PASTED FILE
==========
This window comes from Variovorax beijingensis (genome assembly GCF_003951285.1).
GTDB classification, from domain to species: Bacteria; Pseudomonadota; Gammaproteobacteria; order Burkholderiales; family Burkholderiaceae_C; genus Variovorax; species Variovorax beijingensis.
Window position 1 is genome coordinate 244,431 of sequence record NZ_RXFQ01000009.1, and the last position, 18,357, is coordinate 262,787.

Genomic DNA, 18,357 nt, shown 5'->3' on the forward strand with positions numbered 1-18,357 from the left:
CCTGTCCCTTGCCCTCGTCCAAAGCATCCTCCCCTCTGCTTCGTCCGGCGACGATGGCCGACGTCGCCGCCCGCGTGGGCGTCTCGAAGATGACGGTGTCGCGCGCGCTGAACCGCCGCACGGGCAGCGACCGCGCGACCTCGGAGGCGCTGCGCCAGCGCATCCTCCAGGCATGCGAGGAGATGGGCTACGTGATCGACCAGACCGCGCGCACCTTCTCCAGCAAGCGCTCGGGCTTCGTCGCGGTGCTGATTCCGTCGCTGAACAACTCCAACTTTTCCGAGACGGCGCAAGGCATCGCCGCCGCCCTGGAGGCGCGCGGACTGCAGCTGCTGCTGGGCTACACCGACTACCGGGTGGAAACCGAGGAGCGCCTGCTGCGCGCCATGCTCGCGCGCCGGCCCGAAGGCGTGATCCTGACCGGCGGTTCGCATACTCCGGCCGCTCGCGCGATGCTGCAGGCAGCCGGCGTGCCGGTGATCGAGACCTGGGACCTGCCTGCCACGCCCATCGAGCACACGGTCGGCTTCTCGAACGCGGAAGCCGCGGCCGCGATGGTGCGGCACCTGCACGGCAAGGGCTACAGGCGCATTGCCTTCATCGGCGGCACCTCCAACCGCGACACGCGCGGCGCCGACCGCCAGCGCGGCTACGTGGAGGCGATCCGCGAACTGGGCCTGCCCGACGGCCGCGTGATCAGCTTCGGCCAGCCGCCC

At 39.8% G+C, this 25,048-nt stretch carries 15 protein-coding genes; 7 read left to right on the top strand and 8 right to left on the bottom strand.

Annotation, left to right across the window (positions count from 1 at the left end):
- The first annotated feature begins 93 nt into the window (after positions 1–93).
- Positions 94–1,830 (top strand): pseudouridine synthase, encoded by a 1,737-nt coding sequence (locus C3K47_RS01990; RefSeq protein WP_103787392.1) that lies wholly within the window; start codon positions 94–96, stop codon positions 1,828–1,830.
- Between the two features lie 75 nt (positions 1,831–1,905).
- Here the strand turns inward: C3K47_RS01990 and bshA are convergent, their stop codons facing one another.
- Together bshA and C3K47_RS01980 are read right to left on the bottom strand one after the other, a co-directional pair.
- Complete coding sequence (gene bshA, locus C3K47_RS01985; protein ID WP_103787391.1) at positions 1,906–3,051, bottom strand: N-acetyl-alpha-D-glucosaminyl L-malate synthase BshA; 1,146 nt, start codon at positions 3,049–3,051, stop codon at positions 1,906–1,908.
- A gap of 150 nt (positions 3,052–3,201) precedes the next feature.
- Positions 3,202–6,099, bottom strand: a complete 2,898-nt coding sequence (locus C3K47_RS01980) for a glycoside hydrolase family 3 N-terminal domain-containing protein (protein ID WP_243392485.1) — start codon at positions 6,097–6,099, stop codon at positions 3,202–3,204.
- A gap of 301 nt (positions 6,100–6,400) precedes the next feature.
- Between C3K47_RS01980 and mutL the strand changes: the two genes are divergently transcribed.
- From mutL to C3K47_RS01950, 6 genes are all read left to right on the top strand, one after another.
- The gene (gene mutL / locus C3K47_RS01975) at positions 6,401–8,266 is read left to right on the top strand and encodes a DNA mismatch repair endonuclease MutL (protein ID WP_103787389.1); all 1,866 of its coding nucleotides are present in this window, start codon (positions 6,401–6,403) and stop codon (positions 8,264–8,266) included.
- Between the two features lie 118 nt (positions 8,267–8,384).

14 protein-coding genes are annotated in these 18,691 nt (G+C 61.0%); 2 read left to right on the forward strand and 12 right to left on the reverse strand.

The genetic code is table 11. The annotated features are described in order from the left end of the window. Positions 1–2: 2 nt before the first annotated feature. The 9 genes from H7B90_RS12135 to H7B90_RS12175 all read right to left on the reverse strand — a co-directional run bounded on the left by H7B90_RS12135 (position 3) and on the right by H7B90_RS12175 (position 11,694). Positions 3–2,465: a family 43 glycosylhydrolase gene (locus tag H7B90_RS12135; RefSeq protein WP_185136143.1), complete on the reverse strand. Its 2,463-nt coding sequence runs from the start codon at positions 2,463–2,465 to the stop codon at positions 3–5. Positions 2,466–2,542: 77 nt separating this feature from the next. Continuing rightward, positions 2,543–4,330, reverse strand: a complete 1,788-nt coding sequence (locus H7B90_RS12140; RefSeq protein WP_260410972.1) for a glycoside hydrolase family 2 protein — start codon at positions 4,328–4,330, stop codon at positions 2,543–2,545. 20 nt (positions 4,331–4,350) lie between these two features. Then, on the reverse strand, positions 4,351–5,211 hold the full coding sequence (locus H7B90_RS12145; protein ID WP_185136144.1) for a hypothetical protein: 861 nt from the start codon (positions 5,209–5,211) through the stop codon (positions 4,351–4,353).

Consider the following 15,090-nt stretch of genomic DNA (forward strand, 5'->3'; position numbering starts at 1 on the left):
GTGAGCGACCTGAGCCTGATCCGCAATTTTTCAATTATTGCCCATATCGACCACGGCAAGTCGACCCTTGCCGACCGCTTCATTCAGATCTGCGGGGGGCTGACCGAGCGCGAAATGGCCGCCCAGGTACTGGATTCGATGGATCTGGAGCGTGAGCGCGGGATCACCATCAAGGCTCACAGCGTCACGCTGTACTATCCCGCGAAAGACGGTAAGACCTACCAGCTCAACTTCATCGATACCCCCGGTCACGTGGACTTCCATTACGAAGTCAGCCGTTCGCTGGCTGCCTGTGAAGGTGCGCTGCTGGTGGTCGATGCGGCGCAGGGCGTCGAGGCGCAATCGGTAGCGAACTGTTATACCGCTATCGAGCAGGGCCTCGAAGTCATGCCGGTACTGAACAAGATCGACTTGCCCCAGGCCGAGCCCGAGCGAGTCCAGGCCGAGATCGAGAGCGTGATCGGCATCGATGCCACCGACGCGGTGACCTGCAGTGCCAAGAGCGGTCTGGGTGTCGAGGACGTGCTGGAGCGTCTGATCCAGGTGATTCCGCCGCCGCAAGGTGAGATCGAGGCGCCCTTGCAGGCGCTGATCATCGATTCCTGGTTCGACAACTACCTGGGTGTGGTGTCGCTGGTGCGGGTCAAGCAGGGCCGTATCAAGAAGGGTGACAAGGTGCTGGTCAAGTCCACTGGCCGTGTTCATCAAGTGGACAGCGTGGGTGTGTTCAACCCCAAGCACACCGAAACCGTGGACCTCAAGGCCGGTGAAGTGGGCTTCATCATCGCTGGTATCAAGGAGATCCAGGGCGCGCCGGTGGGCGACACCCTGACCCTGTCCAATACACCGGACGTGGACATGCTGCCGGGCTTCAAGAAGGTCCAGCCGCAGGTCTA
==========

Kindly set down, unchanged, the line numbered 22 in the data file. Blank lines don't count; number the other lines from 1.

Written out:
The genetic code is table 11. The annotated features are described in order from the left end of the window. Positions 1–2: 2 nt before the first annotated feature. The 9 genes from H7B90_RS12135 to H7B90_RS12175 all read right to left on the reverse strand — a co-directional run bounded on the left by H7B90_RS12135 (position 3) and on the right by H7B90_RS12175 (position 11,694). Positions 3–2,465: a family 43 glycosylhydrolase gene (locus tag H7B90_RS12135; RefSeq protein WP_185136143.1), complete on the reverse strand. Its 2,463-nt coding sequence runs from the start codon at positions 2,463–2,465 to the stop codon at positions 3–5. Positions 2,466–2,542: 77 nt separating this feature from the next. Continuing rightward, positions 2,543–4,330, reverse strand: a complete 1,788-nt coding sequence (locus H7B90_RS12140; RefSeq protein WP_260410972.1) for a glycoside hydrolase family 2 protein — start codon at positions 4,328–4,330, stop codon at positions 2,543–2,545. 20 nt (positions 4,331–4,350) lie between these two features. Then, on the reverse strand, positions 4,351–5,211 hold the full coding sequence (locus H7B90_RS12145; protein ID WP_185136144.1) for a hypothetical protein: 861 nt from the start codon (positions 5,209–5,211) through the stop codon (positions 4,351–4,353).